To reduce market segmentation and fulfill the ACA's intent to broadly distribute risk, regulators could limit the degree to which premiums can vary based on geographic area.
Dates of Project: September 2010 to February 2012
Field of Work: The impact of the Affordable Care Act (ACA) on rural communities
Problem Synopsis: Access to affordable health insurance has been an enduring problem in rural America. Rural areas could benefit from the Affordable Care Act's innovations in health care delivery and financing. However, expanded coverage and financing could also bypass rural residents and providers without specific provisions that consider their unique circumstances.
National research suggests that rural residents pay higher premiums than urban residents for a given package of health benefits.
Synopsis of the Work: The research team examined three key areas:
- Standards established by states to ensure that networks of rural health care providers have enough size and scope to allow enrollees to obtain a full range of services in a timely manner
- The impact on rural areas of allowing insurers to adjust premiums to reflect differences in the cost of medical care across geographic areas
- The impact on rural areas of the ACA's Consumer Operated and Oriented Plan (CO-OP), which awards fund to help nonprofit organizations develop and market health insurance plans in individual and small group markets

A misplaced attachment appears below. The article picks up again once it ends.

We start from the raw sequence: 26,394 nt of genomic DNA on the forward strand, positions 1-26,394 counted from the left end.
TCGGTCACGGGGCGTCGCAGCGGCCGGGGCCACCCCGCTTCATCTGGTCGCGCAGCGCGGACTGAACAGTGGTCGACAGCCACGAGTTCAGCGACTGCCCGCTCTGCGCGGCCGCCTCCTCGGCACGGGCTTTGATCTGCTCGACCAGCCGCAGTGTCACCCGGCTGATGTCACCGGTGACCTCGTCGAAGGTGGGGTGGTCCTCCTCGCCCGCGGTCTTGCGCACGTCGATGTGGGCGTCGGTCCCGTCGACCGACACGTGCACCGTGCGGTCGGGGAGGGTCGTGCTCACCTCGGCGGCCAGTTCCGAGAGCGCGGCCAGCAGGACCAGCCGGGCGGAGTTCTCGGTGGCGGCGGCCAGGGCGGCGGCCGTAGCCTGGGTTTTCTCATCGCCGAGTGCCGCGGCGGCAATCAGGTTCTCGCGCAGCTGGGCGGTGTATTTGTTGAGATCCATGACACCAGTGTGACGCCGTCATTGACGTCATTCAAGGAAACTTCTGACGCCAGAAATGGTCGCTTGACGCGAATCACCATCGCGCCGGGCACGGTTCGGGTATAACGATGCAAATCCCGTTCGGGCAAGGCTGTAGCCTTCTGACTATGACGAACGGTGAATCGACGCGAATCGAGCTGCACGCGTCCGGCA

Key Findings and Recommendations: The research team published these key findings and recommendations in a peer-reviewed article and two issue briefs:
- State regulators could allow health plans to include midlevel clinicians in patient-provider ratios and rely on innovative delivery systems to make care more accessible to rural residents.
- To reduce market segmentation and fulfill the ACA's intent to broadly distribute risk, state and federal regulators could limit the degree to which health plans can vary premiums by geographic area.
- Nonprofit organizations will need significant administrative and financial capacity to develop health plans for state insurance exchanges. Integrated health care delivery systems that already serve rural areas may be best positioned to overcome these challenges.
Rural residents are more likely than urban ones to be uninsured thru low income, health status, & type of employment.
While the need to address disparities in care is well known, few strategies for reducing disparities have been studied systematically.
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